Well, first of all they wrote to the flat above the shop cancelling the telephone contract and telling them they would be transferring our number to them. This caused consternation in the flat. It’s partly their fault for using the shop address as their flat address, but you’d have thought BT records would have identified phones properly (possibly using the phone number as a hint) …

At this point all my British readers are either hurling BT-related  abuse at the screen or laughing hysterically.

What happened, when we rang the day before, was that they denied all knowledge of the job and told us that it will be two more weeks before they can do it.

Under further questioning they admitted that they had booked the wrong phone for transfer, but they had cancelled it. We knew that.

They had correctly identified the phone after that and booked the job. We knew that.

What we didn’t know was that they had then cancelled it. Nobody knows why, though stupidity is the favourite suggestion.

The situation is this.

We have moved into the new shop. The handset from the phone works in the new shop, but we have to take it back to the old shop every night to charge it on the base station.

The internet works in one spot in the new shop. Unfortunately this isn’t where we set the computers up, so we’re currently working with an ancient laptop balanced on the counter.

As for the card machine – if you want to pay by card you have to go to the old shop, as it is connected to the old line.

This situation, which sounds like the script for a surreal comedy, is likely to persist for most of the next two weeks.

It’s lucky that we only moved two doors down.




A Feast of Lemons

If life gives you lemons, they say, you should make lemonade (though I actually spent the afternoon making apple juice in our newly delivered 250ml bottles).

They don’t tell you what to do to the person who actually hands you the fruit, but if you’ve read my posts before and have a reasonably active imagination I’m sure you can work out that I won’t be handing them over on a silver salver.


In short, our growing area has been repossessed by the farmer who has decided that he can make a better job of running it than we can. He waited until we went away for a few days then moved in to “clean up” – a process that included felling most of the cape gooseberries (currently selling at around £10/kilo) and some of the tomatoes.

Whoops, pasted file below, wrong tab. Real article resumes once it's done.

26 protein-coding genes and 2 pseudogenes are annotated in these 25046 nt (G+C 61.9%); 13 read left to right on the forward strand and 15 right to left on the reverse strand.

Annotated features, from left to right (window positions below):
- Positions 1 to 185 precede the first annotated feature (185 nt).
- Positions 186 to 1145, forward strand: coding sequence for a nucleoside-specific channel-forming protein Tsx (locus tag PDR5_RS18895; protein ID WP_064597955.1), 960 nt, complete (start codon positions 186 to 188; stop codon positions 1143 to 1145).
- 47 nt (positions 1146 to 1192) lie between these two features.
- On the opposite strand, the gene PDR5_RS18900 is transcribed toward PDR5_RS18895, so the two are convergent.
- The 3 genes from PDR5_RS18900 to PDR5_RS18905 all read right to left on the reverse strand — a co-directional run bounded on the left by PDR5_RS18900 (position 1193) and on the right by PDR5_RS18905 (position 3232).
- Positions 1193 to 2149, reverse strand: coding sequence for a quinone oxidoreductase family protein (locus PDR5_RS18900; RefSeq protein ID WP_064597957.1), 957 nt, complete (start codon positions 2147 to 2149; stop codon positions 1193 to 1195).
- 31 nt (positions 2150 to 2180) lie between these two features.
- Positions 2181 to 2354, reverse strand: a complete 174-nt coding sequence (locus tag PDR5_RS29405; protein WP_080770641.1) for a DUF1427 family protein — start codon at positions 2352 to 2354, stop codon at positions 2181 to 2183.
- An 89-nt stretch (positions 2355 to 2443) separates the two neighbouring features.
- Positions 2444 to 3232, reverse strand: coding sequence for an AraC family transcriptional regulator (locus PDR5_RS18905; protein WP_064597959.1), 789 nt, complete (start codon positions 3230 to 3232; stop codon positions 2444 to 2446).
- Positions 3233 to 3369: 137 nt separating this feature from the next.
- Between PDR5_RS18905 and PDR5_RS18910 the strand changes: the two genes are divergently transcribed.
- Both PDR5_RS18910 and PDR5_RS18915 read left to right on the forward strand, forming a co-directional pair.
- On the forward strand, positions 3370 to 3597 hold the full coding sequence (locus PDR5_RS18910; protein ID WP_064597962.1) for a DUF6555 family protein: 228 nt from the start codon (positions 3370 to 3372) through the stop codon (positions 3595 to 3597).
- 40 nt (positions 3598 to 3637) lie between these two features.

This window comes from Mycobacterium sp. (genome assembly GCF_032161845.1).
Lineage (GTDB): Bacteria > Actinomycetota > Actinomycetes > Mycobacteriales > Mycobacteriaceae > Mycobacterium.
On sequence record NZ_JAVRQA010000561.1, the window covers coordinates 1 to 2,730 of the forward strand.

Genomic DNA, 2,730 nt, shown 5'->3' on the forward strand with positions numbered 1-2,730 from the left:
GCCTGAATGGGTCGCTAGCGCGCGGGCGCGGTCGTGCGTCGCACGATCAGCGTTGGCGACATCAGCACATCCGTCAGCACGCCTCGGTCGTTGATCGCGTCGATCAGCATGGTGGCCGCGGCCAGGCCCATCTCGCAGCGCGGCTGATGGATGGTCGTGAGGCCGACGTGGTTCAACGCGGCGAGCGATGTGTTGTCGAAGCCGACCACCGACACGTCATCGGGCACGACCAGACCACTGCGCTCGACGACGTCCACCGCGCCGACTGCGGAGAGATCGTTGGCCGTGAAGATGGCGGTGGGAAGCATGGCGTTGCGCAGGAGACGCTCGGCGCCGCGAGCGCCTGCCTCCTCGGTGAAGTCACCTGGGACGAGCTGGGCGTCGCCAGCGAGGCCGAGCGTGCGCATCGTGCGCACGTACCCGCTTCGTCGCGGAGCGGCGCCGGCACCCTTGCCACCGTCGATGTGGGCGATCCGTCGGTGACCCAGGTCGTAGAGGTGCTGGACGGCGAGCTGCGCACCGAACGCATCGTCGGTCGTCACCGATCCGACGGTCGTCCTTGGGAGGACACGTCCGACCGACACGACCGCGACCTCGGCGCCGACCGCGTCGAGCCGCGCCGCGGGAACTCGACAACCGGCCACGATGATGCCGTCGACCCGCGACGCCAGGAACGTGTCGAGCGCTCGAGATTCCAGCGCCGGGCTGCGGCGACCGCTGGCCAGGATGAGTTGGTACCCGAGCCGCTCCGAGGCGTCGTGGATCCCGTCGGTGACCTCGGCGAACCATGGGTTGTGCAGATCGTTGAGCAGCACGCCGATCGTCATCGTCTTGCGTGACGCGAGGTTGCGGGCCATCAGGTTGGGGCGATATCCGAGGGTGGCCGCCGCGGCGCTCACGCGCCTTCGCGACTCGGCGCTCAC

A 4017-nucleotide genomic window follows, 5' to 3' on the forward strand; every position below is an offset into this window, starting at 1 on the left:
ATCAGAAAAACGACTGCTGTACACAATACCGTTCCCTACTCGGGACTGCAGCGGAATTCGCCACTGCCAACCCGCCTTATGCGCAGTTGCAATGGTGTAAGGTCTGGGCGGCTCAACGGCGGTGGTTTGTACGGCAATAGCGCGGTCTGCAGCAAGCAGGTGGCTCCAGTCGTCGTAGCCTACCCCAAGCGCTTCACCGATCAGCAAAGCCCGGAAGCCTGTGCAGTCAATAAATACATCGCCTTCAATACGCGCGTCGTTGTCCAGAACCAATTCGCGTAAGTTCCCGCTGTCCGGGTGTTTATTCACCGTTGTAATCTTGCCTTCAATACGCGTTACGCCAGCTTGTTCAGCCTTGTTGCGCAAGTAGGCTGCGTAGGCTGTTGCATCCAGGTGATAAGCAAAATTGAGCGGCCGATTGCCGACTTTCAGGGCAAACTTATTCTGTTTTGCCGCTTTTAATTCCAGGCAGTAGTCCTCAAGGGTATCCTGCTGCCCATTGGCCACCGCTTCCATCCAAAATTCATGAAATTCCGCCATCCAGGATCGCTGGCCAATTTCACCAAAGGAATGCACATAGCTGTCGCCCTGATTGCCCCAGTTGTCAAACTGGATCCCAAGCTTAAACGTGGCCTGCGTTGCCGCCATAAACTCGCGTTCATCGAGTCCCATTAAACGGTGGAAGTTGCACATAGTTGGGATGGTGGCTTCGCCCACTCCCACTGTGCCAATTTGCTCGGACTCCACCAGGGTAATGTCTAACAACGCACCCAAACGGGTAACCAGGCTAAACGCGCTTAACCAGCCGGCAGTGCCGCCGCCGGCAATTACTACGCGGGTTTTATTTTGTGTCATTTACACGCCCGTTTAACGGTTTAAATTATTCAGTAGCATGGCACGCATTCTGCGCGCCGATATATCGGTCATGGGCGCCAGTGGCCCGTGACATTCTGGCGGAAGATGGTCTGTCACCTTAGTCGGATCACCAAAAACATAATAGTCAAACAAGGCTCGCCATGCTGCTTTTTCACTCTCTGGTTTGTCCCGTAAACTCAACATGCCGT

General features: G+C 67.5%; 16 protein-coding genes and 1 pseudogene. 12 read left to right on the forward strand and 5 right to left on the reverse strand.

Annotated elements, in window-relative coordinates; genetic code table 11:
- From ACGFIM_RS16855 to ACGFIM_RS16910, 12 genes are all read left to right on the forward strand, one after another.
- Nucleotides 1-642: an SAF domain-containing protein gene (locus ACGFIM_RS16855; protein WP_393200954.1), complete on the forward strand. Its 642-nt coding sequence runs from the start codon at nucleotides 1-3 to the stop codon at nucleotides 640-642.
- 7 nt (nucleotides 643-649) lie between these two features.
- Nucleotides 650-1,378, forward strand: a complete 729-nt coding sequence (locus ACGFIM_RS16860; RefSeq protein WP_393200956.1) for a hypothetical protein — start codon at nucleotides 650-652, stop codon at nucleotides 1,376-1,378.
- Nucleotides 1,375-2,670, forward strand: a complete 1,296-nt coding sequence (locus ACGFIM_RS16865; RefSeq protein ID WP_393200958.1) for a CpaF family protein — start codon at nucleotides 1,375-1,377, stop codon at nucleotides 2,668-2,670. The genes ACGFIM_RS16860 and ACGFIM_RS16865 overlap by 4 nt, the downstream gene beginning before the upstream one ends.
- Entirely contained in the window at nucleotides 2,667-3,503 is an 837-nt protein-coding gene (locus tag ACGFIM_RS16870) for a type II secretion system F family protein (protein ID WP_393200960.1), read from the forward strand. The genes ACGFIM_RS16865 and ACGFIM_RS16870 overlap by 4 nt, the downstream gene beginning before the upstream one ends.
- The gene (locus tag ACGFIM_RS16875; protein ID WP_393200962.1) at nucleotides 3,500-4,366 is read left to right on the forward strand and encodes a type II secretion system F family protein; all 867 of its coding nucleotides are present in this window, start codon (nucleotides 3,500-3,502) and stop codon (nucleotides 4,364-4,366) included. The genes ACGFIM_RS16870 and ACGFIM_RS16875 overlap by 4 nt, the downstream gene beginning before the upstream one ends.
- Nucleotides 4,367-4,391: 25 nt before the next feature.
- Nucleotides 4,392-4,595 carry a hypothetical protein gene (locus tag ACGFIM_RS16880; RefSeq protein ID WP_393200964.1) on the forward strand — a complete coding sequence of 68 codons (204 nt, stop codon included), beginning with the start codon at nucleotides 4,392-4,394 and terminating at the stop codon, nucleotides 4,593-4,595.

To be fair, he’s not wrong, it wasn’t a traditionally tidy allotment, but you need weeds for wildlife and foraging and you need nettles for nettle soup. We haven’t had the time to work it properly this year and since becoming enthused by vegetables, the farm has been able to put a lot of labour into tidying their half of the plot, making ours look even worse.

He’s a personable sort, prey to sudden enthusiasms and difficult to fall out with, but when you come back to find useable crops dumped on the compost heap it’s hard not to think bad thoughts..

However, I’m not going to waste time, energy or health worrying about it. We still have our own polytunnel and “vertical veg” just became my main interest.

Second lemon – the Forest Schools have stripped all the blackberry bushes between us and them. There are, as I always tell people, very few rules of foraging. One, in order of importance, is only put it in your mouth if you know what it is. Two, almost as important, is never to strip a plant – leave some for other foragers and for the wild creatures who rely on it for food. It’s  a question of manners for us – a question of life or death for the animals.

The third is about never picking below three feet high in a dog walking area.

Next year I’m going to go down early in the picking season and pick what we need. I’m then going to film myself applying copious amounts of personal liquid waste (as Bob Flowerdew calls it) to the brambles. Hopefully I’ll be able to provide my own after my current problem is sorted out. If not I have access to gallons of urine each week from the separator toilets.

After they’ve stripped the bushes I’m going to blog on the subject, provide them with a link to the film clip and sit back smiling.